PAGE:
Hospital Fees
$763
Medical Staff
$0
Medication
$5
Supplies
$0
Labs
$9
Other
$39
  • Symptoms
  • Impact on patient's life
  • Cultural or regional significance

​What kinds of symptoms do patients experience before receiving treatment?

A mastectomy is a surgery to remove the breast or part of the breast and is usually performed to treat breast cancer. Common symptoms of breast cancer include a lump or swelling in all or part of the breast, skin irritation or dimpling, pain, discharge, redness, and thickening of the skin.

​What is the impact on patients’ lives of living with these conditions?

If breast cancer is not treated, the cancer may spread to other organs, potentially leading to early death. Untreated breast cancer can also lead to pain and infection within the breast.

What cultural or regional factors affect the treatment of these conditions?

Breast cancer is the leading cancer in women in Kenya (34 per 100,000). It has been identified as the number one killer of women aged 35-55 years. Late diagnosis is the main reason for high mortality.

  • Process
  • Impact on patient's life
  • Risks and side-effects
  • Accessibility
  • Alternatives

What does the treatment process look like?

The patient reports to the hospital, and lab work is done. The following day, the patient goes into the operating room for surgery. The patient stays in the hospital ward for three to seven days. The surgery is considered a success if the wound heals cleanly. The patient is then discharged from the hospital.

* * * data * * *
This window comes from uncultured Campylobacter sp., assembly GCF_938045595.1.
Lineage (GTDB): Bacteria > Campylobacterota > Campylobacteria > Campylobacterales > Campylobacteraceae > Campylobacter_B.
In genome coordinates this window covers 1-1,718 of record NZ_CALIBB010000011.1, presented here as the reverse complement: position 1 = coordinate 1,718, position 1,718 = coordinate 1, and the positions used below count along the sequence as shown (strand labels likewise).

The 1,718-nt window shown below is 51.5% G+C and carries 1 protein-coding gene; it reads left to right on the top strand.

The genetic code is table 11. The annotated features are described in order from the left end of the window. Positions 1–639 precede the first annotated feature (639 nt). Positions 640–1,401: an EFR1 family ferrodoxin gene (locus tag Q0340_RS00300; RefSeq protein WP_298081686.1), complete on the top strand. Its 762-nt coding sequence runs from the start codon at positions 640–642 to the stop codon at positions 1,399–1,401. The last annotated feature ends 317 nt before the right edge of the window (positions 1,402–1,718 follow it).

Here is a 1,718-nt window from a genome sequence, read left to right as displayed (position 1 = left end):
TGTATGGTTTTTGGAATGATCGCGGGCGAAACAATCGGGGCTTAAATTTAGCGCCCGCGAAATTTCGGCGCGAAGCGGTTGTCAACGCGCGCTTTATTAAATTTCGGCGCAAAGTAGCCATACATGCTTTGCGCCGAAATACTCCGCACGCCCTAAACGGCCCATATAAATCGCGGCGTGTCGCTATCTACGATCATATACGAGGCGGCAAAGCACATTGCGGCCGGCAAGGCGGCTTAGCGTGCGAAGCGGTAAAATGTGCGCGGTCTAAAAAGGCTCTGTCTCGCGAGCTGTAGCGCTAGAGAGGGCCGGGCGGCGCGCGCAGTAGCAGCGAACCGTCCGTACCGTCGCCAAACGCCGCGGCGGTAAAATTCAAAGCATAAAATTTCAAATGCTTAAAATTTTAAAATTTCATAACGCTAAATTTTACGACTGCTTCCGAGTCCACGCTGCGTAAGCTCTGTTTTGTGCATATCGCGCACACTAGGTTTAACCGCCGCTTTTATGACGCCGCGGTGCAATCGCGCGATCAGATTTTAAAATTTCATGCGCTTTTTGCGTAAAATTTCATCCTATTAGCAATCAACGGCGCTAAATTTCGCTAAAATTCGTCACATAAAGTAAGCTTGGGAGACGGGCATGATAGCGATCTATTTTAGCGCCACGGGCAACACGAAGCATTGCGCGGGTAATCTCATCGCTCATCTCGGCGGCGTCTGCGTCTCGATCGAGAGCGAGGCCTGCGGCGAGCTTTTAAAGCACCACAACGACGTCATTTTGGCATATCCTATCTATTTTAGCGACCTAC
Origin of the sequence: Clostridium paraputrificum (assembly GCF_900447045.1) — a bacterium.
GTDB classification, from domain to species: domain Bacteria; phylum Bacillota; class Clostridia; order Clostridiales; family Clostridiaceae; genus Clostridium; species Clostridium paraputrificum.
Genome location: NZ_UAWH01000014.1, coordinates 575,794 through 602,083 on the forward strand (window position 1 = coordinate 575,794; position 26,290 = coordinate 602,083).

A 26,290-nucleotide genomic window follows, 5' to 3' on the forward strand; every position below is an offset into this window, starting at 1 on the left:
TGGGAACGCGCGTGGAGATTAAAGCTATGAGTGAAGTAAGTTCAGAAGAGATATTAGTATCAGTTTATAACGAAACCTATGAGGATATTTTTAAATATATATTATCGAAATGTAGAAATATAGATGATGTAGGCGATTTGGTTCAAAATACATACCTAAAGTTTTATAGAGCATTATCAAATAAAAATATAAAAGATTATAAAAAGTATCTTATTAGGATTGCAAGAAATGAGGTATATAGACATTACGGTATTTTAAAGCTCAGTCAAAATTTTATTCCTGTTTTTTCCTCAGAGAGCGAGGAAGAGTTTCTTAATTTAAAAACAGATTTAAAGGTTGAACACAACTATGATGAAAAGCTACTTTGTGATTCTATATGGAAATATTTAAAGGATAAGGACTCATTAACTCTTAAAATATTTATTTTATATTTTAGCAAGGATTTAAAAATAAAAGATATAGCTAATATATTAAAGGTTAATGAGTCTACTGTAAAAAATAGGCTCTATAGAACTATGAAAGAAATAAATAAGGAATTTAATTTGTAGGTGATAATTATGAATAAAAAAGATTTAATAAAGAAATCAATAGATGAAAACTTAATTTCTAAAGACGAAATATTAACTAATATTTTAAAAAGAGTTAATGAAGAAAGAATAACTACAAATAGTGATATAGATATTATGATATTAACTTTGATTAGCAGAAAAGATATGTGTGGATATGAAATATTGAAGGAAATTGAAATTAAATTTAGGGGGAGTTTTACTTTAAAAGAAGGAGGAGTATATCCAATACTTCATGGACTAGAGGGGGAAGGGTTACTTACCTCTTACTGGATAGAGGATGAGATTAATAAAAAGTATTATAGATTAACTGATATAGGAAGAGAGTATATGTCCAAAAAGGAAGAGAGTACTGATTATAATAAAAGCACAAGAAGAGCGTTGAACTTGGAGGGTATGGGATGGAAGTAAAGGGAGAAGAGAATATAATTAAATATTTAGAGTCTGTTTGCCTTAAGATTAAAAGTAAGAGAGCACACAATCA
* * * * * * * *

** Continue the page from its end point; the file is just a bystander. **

What is the impact of this treatment on the patient’s life?

This treatment is curative if the cancer has not spread widely. Usually, this surgery is not performed if the cancer has already spread. Sometimes, doctors are unable to determine if the cancer has spread until they perform post-operative lymph node testing.

What potential side effects or risks come with this treatment?

There are very few side effects or risks if the condition is diagnosed and treated before the cancer has spread widely.

How accessible is treatment in the area? What is the typical journey like for a patient to receive care?

In Africa, there is limited capacity to treat breast cancer. Many cancers are diagnosed in advanced stages due to the limited number of diagnostic and treatment centers.

What are the alternatives to this treatment?

For early-stage breast cancer, a “lumpectomy” surgery may be adequate. Additional radiation therapy will be required for cancer that has spread to the lymph nodes.

Meet another patient you can support